Anna Fox lives alone—a recluse in her New York City home, unable to venture outside. She spends her day drinking wine (maybe too much), watching old movies, recalling happier times . . . and spying on her neighbors.
Then the Russells move into the house across the way: a father, a mother, their teenage son. The perfect family. But when Anna, gazing out her window one night, sees something she shouldn’t, her world begins to crumble—and its shocking secrets are laid bare.
What is real? What is imagined? Who is in danger? Who is in control? In this diabolically gripping thriller, no one—and nothing—is what it seems.
Review:When I saw The Woman in the Window by A.J. Finn, it sounded like a fantastic read. I couldn't wait to read it! However, I was left a little disappointed. It was still a decent book though.
The world building was done really well. It was easy to picture Anna's neighborhood as well as the times she was with her family. I felt like I was actually in this world that the author, A.J. Finn, had created.
The pacing of The Woman in the Window starts out painfully slow, so much so that I was about to give up on reading this. However, the pacing does eventually pick up a little later. To me, the pacing never really does pick up that much, but it picks up enough to make the rest of the book readable.
It takes awhile to really find out what the plot of The Woman in the Window is. Once I discovered what the actual plot was, I found myself immersed in it. The plot itself is very interesting. I couldn't discern if Anna had actually seen what she saw or if she was just crazy. There are definitely a few plot twists in this book including a major one. I won't give it away, but it was something I hadn't predicted or even seen coming. It definitely made me second guess what was actually going on in Anna's world.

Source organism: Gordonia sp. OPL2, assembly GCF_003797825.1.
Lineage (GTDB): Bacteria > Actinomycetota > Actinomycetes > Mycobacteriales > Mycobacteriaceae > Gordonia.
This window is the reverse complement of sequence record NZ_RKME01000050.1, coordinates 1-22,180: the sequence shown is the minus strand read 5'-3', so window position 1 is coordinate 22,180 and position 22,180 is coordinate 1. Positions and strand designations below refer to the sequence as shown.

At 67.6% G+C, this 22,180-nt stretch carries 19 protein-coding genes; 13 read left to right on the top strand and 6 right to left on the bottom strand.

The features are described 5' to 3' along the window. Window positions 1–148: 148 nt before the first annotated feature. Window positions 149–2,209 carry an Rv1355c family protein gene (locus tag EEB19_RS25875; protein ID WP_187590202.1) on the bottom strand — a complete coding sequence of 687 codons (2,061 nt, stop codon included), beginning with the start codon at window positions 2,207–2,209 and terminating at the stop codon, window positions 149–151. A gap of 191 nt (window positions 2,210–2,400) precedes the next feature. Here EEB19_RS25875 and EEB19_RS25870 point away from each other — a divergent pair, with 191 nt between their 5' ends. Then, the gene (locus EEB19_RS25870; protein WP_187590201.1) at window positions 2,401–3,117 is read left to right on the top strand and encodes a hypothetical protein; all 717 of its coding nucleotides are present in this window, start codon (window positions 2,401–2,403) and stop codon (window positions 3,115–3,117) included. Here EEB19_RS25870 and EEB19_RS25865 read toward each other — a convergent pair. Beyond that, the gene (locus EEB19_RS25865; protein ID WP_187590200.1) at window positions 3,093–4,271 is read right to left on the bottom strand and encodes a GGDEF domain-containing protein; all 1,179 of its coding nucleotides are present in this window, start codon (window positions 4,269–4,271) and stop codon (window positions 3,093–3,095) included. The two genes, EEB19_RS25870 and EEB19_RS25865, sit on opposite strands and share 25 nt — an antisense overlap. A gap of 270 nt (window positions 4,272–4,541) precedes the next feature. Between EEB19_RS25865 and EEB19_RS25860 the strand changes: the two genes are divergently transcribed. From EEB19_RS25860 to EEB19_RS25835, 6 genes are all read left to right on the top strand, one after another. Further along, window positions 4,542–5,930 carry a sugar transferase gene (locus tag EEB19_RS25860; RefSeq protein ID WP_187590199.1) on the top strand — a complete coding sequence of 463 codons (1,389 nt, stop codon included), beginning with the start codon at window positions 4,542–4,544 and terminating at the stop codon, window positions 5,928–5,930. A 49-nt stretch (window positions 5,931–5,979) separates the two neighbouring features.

The characters were well written. Although I felt that Anna drank way too much and popped too many pills, I did like her and felt sorry for her at times. I felt like Ethan never really acted his age. He came across as being much younger. Detective Little was my favorite character. I can't pinpoint exactly why I liked him, but I do know I loved how kind he was.
There are themes of alcohol, medication, mental illness, death, and violence as well as some swearing in The Woman in the Window. However, nothing felt over the top, and I felt it all contributed to the book and had to be done.
I would recommend The Woman in the Window by A.J. Finn. The plot twists are really good and unexpected, and the characters are really well written. One thing that lets this book down is the pacing. Other than that, it's a decent read.
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